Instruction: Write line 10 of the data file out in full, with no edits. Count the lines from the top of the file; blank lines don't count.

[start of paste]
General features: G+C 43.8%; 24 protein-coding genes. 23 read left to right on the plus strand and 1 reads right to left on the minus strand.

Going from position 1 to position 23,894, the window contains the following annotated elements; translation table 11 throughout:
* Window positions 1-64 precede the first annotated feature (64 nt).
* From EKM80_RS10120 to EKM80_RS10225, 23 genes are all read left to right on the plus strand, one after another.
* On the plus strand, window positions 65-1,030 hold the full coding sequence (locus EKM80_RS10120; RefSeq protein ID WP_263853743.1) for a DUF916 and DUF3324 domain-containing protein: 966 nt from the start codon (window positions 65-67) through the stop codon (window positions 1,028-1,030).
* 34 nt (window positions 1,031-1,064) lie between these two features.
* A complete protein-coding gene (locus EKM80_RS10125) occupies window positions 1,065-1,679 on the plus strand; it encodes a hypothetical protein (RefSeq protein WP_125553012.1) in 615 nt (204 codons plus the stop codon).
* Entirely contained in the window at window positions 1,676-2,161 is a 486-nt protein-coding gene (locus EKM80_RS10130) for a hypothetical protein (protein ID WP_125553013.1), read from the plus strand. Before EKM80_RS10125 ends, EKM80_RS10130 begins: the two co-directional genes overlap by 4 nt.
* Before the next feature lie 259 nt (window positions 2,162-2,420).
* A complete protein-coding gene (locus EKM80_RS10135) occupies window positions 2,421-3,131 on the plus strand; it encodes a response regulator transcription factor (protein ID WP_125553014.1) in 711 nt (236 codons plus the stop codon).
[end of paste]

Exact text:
* A complete protein-coding gene (locus EKM80_RS10135) occupies window positions 2,421-3,131 on the plus strand; it encodes a response regulator transcription factor (protein ID WP_125553014.1) in 711 nt (236 codons plus the stop codon).